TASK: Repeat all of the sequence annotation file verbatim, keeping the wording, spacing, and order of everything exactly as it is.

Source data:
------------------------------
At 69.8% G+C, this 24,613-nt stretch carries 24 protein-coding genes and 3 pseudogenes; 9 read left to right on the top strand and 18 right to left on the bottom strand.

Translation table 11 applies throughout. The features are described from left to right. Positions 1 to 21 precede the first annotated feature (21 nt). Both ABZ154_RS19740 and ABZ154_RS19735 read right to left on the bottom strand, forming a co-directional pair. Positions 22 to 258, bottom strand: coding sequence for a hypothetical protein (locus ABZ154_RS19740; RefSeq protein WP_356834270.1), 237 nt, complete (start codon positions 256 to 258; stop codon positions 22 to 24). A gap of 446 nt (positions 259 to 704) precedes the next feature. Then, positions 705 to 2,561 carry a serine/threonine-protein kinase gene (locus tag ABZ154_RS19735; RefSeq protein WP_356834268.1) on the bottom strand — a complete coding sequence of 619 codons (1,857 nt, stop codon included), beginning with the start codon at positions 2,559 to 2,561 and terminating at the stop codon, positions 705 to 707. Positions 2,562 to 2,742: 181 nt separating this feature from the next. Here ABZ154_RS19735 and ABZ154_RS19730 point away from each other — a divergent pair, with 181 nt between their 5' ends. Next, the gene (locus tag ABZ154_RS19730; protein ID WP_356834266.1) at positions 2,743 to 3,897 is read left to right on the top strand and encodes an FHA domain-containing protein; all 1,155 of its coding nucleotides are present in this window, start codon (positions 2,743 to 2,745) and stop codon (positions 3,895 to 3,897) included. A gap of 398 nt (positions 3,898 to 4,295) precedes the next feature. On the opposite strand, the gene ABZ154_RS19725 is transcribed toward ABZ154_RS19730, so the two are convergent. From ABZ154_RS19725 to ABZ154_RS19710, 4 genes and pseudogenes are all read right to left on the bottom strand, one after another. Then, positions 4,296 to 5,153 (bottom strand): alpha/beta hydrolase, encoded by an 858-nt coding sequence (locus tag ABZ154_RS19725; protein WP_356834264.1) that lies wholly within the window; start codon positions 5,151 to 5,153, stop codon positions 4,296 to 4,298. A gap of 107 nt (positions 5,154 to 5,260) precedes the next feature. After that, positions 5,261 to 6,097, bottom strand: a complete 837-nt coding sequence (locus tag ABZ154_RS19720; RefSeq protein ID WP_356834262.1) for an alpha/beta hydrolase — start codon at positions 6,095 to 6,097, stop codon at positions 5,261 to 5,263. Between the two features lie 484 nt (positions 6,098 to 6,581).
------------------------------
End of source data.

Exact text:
At 69.8% G+C, this 24,613-nt stretch carries 24 protein-coding genes and 3 pseudogenes; 9 read left to right on the top strand and 18 right to left on the bottom strand.

Translation table 11 applies throughout. The features are described from left to right. Positions 1 to 21 precede the first annotated feature (21 nt). Both ABZ154_RS19740 and ABZ154_RS19735 read right to left on the bottom strand, forming a co-directional pair. Positions 22 to 258, bottom strand: coding sequence for a hypothetical protein (locus ABZ154_RS19740; RefSeq protein WP_356834270.1), 237 nt, complete (start codon positions 256 to 258; stop codon positions 22 to 24). A gap of 446 nt (positions 259 to 704) precedes the next feature. Then, positions 705 to 2,561 carry a serine/threonine-protein kinase gene (locus tag ABZ154_RS19735; RefSeq protein WP_356834268.1) on the bottom strand — a complete coding sequence of 619 codons (1,857 nt, stop codon included), beginning with the start codon at positions 2,559 to 2,561 and terminating at the stop codon, positions 705 to 707. Positions 2,562 to 2,742: 181 nt separating this feature from the next. Here ABZ154_RS19735 and ABZ154_RS19730 point away from each other — a divergent pair, with 181 nt between their 5' ends. Next, the gene (locus tag ABZ154_RS19730; protein ID WP_356834266.1) at positions 2,743 to 3,897 is read left to right on the top strand and encodes an FHA domain-containing protein; all 1,155 of its coding nucleotides are present in this window, start codon (positions 2,743 to 2,745) and stop codon (positions 3,895 to 3,897) included. A gap of 398 nt (positions 3,898 to 4,295) precedes the next feature. On the opposite strand, the gene ABZ154_RS19725 is transcribed toward ABZ154_RS19730, so the two are convergent. From ABZ154_RS19725 to ABZ154_RS19710, 4 genes and pseudogenes are all read right to left on the bottom strand, one after another. Then, positions 4,296 to 5,153 (bottom strand): alpha/beta hydrolase, encoded by an 858-nt coding sequence (locus tag ABZ154_RS19725; protein WP_356834264.1) that lies wholly within the window; start codon positions 5,151 to 5,153, stop codon positions 4,296 to 4,298. A gap of 107 nt (positions 5,154 to 5,260) precedes the next feature. After that, positions 5,261 to 6,097, bottom strand: a complete 837-nt coding sequence (locus tag ABZ154_RS19720; RefSeq protein ID WP_356834262.1) for an alpha/beta hydrolase — start codon at positions 6,095 to 6,097, stop codon at positions 5,261 to 5,263. Between the two features lie 484 nt (positions 6,098 to 6,581).